Wind Power and Natural Disasters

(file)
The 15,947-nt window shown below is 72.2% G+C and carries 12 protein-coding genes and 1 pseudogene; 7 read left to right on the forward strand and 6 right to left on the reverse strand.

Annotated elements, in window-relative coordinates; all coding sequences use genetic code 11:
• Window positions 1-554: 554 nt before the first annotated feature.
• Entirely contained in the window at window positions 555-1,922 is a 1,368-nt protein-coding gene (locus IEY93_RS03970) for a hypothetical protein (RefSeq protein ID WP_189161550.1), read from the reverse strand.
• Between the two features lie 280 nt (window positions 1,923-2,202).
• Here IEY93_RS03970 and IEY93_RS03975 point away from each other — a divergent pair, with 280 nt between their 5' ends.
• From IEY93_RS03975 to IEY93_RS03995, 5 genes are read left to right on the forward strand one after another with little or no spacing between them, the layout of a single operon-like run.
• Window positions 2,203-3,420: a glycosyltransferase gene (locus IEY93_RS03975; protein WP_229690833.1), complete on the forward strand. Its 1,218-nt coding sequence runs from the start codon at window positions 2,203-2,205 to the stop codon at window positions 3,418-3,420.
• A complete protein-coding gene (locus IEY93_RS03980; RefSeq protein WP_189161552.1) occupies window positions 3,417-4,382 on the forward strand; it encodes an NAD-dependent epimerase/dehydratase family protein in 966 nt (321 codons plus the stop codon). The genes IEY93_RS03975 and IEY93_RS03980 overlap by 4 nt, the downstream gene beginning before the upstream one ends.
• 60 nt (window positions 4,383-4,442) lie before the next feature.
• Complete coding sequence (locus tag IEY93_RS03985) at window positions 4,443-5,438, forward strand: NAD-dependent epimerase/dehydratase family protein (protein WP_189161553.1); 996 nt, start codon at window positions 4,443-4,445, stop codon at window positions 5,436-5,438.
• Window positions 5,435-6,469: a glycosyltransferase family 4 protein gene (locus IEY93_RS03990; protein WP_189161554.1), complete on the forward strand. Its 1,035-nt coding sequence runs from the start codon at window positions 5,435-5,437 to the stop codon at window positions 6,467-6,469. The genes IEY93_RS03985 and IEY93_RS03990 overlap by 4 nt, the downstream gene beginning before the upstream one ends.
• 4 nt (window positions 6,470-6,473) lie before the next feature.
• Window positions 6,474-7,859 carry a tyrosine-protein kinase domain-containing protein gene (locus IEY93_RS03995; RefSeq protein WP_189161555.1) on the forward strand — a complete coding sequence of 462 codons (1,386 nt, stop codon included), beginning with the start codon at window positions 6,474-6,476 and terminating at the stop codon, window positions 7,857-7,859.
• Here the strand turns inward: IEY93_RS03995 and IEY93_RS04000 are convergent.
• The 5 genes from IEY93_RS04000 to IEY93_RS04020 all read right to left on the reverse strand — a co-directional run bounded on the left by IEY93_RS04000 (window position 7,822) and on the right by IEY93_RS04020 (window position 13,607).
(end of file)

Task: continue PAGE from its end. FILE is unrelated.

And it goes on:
Abstract: Wind power can be related to natural disasters in several ways. This licentiate thesis gives some background and introduces four papers devoted to two aspects of this relation. The first section looks into how small-scale wind energy converters (WECs) could be used to generate power after a natural disaster. For this application diesel generators are the most common solution today, but there would be several advantages of replacing these systems. A study of off-grid systems with battery storage at 32 sites showed that photovoltaics (PV) were more suitable than WECs. The results were confirmed by a study for the entire globe; PV outperformed WECs at most sites when it comes to small-scale application. This is especially true for areas with a high disaster risk. Hybrid systems comprising both PV and WECs are however interesting at higher latitudes. For the Swedish case, it is shown that gridded data from a freely available meteorological model, combined with a statistical model, give good estimates of the mean wind speed at 10 meters above ground. This methodology of estimating the mean wind speed can be used when there is no time for a proper wind measurement campaign.The second section is directed towards wind power variability and integration. The results presented in the thesis are intended as a basis for future studies on how a substantially increased wind power capacity affects the electric grid in terms of stability, grid reinforcement requirements, increased balancing needs etc. A review of variability and forecastability for non-dispatchable renewable energy sources was performed together with researchers from the solar, wave and tidal power fields. Although a lot of research is conducted in these areas, it was concluded that more studies on combinations of the sources would be desirable. The disciplines could also learn from each other and benefit from the use of more unified methods and metrics. A model of aggregated hourly wind power production has finally been developed. The model is based on reanalysis data from a meteorological model and detailed information on Swedish WECs. The model proved very successful, both in terms of low prediction errors and in the match of probability density function for power and step changes of power.
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